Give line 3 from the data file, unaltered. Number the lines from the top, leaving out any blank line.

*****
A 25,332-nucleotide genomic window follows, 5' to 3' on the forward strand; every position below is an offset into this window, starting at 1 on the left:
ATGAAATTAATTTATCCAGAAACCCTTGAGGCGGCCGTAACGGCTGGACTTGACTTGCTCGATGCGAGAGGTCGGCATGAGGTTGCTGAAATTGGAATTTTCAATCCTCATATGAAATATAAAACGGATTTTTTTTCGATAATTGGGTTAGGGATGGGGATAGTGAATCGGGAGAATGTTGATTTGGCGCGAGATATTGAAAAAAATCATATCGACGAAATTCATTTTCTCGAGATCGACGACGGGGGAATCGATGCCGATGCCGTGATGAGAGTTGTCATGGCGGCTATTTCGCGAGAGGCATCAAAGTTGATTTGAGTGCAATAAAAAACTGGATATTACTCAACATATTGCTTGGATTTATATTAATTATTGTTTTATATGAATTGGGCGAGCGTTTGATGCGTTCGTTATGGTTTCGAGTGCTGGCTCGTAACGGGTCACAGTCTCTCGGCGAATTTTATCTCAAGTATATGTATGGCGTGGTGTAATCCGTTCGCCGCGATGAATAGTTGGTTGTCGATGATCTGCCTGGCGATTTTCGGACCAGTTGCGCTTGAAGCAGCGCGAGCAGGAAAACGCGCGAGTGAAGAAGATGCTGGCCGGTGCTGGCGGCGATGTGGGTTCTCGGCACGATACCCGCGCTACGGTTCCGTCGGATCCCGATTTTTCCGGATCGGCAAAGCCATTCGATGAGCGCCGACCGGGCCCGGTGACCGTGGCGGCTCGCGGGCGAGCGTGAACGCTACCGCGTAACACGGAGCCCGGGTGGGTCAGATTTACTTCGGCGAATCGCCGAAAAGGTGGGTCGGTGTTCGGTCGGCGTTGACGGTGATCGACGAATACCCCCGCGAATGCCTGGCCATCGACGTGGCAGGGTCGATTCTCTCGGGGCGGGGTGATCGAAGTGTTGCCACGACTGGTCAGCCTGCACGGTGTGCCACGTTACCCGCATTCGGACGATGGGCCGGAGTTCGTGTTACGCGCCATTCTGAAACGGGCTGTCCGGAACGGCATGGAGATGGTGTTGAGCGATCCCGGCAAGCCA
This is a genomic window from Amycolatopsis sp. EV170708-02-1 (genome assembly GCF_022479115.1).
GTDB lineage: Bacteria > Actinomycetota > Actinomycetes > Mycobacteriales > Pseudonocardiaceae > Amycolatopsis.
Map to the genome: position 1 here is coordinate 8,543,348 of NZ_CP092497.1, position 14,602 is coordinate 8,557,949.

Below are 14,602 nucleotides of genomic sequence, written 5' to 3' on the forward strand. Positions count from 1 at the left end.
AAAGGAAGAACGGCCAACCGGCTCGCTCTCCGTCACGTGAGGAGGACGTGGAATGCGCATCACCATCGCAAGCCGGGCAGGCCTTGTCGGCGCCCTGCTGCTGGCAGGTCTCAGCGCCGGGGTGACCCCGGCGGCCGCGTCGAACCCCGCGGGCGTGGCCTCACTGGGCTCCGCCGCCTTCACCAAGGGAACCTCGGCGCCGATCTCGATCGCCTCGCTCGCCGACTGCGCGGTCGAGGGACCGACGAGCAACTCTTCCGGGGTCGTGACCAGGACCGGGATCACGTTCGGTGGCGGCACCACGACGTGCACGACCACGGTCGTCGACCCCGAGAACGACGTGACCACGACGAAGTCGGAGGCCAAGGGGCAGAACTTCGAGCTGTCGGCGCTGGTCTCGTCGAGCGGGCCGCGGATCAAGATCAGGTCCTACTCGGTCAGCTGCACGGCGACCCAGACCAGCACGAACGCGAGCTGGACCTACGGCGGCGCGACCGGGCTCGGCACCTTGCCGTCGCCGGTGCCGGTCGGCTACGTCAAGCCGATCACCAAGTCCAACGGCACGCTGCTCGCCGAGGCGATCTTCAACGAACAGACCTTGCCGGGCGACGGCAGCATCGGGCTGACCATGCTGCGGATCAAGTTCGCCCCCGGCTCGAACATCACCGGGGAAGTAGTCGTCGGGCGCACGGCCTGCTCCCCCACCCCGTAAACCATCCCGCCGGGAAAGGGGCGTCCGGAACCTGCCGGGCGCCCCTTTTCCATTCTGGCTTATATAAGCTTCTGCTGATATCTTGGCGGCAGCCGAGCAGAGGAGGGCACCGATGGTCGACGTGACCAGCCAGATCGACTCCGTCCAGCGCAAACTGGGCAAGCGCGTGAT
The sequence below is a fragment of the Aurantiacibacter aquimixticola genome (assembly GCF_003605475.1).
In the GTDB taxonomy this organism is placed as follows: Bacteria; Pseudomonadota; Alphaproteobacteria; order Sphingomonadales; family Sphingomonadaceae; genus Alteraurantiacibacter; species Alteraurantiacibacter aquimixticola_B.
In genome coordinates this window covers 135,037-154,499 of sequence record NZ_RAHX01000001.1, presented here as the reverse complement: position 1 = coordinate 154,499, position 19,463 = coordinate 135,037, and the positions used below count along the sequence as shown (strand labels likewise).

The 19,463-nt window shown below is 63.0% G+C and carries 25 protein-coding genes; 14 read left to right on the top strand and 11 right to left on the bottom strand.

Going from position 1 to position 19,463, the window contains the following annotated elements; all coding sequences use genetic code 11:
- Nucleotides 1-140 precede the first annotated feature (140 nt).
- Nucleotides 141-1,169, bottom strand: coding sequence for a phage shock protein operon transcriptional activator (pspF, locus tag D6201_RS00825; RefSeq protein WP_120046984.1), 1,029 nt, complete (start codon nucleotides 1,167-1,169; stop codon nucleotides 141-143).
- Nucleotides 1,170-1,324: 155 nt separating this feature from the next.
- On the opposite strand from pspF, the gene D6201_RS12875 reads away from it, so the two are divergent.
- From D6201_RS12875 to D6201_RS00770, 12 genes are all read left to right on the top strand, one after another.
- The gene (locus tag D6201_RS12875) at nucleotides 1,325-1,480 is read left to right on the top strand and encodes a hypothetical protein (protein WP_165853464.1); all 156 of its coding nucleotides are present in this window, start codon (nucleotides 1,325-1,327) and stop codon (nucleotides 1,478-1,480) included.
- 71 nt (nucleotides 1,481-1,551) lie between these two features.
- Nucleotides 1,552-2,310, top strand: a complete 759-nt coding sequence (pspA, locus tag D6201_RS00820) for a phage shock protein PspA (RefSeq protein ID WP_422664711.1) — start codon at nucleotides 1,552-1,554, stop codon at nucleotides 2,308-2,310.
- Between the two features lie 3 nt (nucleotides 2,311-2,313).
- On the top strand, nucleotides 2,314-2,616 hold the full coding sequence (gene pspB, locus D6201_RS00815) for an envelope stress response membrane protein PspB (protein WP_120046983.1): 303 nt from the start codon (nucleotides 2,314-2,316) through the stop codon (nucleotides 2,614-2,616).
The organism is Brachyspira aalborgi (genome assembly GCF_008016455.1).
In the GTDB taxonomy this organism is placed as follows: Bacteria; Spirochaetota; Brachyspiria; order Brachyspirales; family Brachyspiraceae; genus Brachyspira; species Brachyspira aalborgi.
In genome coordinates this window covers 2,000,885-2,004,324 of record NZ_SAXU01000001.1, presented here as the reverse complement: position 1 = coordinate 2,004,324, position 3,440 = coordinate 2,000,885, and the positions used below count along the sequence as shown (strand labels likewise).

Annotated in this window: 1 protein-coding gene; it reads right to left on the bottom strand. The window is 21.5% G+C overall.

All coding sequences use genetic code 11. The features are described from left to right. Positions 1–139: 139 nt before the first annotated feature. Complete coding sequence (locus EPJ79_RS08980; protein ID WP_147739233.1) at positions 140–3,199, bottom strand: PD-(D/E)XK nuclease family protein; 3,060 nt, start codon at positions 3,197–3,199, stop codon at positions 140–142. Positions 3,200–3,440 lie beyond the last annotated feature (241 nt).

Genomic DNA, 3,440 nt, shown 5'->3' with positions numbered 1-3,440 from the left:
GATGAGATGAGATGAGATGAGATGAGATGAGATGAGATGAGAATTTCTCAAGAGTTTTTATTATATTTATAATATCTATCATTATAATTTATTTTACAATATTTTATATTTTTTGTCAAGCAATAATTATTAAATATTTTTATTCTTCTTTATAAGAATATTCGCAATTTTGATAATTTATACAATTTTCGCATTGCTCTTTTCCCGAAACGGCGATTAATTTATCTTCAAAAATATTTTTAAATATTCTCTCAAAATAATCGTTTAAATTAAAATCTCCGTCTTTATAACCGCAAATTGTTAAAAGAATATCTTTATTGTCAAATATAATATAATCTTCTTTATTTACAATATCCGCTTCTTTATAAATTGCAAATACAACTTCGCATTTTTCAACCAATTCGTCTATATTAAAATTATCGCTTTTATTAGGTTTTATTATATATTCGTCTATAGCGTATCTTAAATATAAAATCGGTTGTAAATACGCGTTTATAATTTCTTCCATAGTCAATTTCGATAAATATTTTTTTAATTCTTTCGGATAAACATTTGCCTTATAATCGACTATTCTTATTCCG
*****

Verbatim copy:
This is a genomic window from Amycolatopsis sp. EV170708-02-1 (genome assembly GCF_022479115.1).